The film is a narrative of the successful evacuation of the Allied troops from Dunkirk as the Nazi Army advances to the French city. The battle of Dunkirk depicted one of the historical catalysts that made the people in Europe come together against the war propagated by the Nazi regime.
The Academy gave Nolan’s film eight nominations including his first directorial nod, Best Picture and Best Editing. The latter I wholeheartedly agree and would predict this film to win said category. As for Nolan’s vision, I feel that the whole thing was well-executed, the way he played with our emotions but didn’t really hit the mark of capturing the essence of the topic. This was Dunkirk glossed over. There was too much technicality, hence the great editing, but it lacks the gravitas of what really transpired in those days. Yes, we see them soldiers fighting for their lives to stay alive, to be able to survive and be with their loved ones but I somehow find it devoid of motivation.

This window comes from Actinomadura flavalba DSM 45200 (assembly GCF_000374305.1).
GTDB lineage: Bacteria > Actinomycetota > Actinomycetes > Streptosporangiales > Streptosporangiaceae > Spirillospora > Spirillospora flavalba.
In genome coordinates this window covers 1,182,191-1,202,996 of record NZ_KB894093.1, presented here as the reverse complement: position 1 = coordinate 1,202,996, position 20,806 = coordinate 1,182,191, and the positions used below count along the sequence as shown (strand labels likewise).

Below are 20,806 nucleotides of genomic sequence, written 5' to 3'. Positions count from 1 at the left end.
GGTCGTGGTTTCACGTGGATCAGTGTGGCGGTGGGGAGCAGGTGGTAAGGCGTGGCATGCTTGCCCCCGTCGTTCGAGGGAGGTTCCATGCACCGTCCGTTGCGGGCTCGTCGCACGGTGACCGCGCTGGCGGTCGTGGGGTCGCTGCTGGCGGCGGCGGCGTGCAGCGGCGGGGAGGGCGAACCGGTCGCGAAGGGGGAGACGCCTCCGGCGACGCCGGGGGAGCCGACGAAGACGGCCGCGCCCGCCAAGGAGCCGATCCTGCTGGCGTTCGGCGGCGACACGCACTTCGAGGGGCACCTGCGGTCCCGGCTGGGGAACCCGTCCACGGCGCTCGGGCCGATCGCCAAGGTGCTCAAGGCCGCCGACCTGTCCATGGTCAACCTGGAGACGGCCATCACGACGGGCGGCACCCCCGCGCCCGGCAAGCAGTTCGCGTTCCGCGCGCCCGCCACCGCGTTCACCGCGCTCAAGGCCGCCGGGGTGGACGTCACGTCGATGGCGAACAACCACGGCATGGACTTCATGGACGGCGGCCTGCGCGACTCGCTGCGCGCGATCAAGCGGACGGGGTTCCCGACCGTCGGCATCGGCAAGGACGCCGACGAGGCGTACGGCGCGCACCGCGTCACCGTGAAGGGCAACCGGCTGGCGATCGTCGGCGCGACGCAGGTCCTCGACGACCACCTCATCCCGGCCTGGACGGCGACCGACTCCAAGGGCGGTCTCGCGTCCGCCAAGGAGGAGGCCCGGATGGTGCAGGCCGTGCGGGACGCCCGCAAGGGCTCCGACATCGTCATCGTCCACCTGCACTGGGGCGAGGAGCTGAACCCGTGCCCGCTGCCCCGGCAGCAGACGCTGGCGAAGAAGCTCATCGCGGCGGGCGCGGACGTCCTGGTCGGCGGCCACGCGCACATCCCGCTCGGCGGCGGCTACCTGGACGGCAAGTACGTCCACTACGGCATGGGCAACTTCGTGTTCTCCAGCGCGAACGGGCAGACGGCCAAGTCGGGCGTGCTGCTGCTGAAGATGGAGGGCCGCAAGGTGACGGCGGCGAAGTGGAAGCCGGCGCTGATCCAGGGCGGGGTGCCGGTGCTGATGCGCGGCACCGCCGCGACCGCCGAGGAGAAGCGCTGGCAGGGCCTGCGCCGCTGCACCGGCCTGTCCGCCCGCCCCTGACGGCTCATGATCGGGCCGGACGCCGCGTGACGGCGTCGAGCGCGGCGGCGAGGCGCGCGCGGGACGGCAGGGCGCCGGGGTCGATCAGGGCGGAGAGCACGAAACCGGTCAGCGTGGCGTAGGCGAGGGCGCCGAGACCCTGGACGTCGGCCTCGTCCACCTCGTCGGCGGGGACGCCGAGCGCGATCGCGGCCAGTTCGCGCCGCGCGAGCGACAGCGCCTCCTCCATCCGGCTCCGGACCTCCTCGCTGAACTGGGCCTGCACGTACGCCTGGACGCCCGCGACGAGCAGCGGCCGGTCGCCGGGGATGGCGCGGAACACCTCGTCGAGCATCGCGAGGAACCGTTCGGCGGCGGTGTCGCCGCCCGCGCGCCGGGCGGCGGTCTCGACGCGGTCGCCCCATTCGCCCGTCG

I thought it was critically overrated but at the end of the day – I still enjoyed it more than the Darkest Hour so that at least should be a consolation. Despite the measly character development, I’d still give it a 3 star ratings because it’s Nolan being Nolan and on a technical spectrum, this is heaps better than most films from last year.
Dunkirk scored eight nominations at the 90th Academy Awards for Best Picture, Best Director, Best Cinematography, Best Film Editing, Best Original Score, Best Sound Editing, Best Sound Mixing, and Best Production Design
Director: Christopher Nolan
Cast: Fionn Whitehead, Barry Keoghan, Mark Rylance, Jack Lowden, Tom Glynn-Carney, Tom Hardy, Harry Styles
Rating: 3 out of 5 stars